A World in a Grain of Sand
To see a World in a Grain of Sand
And a Heaven in a Wild Flower,
Hold Infinity in the palm of your hand
And Eternity in an hour.
-- William Blake
Isaac Asimov once wrote a short story called “Nightfall” about a planet where the suns almost never set because there are six of them. Once every 2,049 years the sunlight is blocked by an eclipse, and the stars come out, throwing the civilization into a panic. The story was inspired by a quotation from the opening paragraph of Emerson’s Nature that suggests an altogether different sort of response. "If the stars should appear one night in a thousand years,” Emerson wrote, “how would men believe and adore; and preserve for many generations the remembrance of the city of God which has been shown!"
The universe is full of miracles that are rarely recognized as such because the universe is, well, full of them. The stars shine not once in a thousand years but every night, and there is not one star in the sky but many – so many that we cannot count or even comprehend how many. Several hundred billion in our galaxy alone, which until recently was believed to be the only galaxy there was. And then it was discovered that some of the stars in the sky were actually galaxies themselves, upwards of 100 billion of them – more stars altogether than all the grains of sand in all the beaches in the world, as Carl Sagan used to say.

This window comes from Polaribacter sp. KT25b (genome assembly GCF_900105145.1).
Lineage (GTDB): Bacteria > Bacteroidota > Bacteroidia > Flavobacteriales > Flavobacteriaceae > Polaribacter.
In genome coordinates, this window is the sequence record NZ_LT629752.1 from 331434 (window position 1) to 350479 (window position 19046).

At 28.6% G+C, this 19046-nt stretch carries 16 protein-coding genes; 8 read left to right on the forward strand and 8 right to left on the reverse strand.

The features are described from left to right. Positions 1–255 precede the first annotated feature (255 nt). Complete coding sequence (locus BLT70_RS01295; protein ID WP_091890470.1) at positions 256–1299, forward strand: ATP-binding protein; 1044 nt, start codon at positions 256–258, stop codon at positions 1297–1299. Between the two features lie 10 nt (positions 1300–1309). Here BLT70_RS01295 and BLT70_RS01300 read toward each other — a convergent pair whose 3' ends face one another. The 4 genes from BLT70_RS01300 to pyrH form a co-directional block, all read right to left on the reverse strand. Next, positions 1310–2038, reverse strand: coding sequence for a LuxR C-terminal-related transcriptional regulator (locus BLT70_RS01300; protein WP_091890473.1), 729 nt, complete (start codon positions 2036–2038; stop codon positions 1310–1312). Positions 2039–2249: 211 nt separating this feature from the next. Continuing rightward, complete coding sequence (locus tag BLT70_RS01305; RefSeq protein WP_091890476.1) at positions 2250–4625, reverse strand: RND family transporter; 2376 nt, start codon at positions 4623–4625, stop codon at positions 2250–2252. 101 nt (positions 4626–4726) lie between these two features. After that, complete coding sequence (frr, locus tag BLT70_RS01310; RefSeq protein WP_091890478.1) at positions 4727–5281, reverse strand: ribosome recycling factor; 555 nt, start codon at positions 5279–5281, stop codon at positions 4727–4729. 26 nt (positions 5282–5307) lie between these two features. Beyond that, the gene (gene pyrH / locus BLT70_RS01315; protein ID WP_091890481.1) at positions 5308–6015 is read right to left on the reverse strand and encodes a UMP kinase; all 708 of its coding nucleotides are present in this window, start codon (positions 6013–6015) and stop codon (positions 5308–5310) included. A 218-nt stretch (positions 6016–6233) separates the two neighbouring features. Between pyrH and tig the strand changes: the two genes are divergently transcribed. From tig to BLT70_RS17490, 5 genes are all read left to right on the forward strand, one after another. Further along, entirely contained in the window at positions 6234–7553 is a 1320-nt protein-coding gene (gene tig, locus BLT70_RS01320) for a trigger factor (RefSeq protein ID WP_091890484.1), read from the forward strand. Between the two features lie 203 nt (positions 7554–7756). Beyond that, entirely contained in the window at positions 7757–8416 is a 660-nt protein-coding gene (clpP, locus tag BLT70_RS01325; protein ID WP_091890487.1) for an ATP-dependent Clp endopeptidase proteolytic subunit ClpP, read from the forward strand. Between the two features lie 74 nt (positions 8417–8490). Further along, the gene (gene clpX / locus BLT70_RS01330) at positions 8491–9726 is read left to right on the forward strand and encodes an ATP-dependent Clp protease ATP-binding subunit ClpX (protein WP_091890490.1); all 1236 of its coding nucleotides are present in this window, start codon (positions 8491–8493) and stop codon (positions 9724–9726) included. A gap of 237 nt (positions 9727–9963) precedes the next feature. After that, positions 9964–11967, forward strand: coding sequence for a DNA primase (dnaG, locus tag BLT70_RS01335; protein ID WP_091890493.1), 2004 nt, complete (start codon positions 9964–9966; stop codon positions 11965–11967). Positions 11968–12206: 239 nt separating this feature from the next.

The profligacy of nature is an old story. But suppose we reversed it? Suppose there was only one star in the sky – no, not even that. Suppose there were no stars, no sun, no moon, no planets, only a single grain of sand that had washed up long ago on the beach of some vanished world in a universe that was now reduced to this single granule? What then? If this was all we knew of existence, what might we conclude? Whatever else we might say, it would be no less a miracle.